Shortly after returning to Brigham Young University (BYU), Frederickson met and fell in love with Mary Williams; once engaged, she waited for him to complete his Army basic training before they were married in March 1958. He graduated from BYU the following year and went on to earn his MPA (UCLA) and PhD (USC). He accepted his first teaching job at the University of Maryland.
Frederickson's career took his family to New York, North Carolina, Indiana, Missouri and Washington State. During these years he took the family on many camping trips, zig-zagging the country from Mt. Katahdin in Maine to the Olympic Peninsula, from the beaches of South Carolina to the mountains of New Mexico. Through visiting professorships, they lived in Oxford, England, and Shanghai, China.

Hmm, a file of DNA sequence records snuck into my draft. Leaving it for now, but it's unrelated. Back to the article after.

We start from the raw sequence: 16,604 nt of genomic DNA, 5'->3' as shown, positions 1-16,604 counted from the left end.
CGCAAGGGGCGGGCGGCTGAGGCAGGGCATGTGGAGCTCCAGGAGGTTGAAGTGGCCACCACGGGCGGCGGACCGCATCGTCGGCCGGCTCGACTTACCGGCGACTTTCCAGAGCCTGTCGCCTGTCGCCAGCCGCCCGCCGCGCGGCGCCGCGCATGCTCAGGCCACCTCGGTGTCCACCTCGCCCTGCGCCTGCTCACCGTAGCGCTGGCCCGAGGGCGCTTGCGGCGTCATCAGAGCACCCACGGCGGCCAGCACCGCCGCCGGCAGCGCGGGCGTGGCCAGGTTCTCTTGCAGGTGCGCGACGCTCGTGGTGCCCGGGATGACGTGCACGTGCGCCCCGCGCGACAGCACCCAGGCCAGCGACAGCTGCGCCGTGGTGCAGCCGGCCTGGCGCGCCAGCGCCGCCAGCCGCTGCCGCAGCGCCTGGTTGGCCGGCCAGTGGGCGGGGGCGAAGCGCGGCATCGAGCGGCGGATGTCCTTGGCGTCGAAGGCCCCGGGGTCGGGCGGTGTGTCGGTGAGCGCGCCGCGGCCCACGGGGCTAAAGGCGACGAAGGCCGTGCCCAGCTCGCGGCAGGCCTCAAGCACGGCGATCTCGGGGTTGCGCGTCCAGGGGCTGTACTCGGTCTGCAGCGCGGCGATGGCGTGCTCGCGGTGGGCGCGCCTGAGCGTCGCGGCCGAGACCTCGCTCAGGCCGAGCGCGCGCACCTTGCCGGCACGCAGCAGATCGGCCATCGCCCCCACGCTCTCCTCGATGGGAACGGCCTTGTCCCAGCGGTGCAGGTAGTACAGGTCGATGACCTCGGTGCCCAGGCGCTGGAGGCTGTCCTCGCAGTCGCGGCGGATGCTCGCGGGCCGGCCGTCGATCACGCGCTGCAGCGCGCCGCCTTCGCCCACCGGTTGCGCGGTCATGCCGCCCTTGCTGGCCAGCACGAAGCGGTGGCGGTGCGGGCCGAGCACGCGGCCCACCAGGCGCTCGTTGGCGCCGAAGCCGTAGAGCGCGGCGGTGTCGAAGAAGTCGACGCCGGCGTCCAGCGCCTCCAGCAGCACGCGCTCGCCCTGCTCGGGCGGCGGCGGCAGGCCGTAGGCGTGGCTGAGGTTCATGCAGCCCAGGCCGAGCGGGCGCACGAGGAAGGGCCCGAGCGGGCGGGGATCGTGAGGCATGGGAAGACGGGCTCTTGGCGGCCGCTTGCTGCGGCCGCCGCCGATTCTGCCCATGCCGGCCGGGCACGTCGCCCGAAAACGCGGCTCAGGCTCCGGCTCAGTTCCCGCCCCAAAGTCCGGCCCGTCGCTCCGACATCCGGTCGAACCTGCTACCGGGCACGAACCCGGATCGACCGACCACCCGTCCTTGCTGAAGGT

In 1968, Frederickson put forward social equity as the "third pillar" of public administration—for social equity to take on the same status as economy and efficiency as values or principles to which public administration should adhere. History would prove him correct and social equity remains a pillar of public administration, gaining strength over time.
He excelled as a university executive as founding associate dean of Indiana University's School of Public and Environmental Affairs and dean of the University of Missouri's School of Community Affairs. He was appointed president of Eastern Washington State College in Cheney, where he served for 10 years. Under his innovative and dynamic leadership, and in the face of considerable resistance, the college transitioned into a thriving regional university including a name change to Eastern Washington University with campuses in Cheney and Spokane.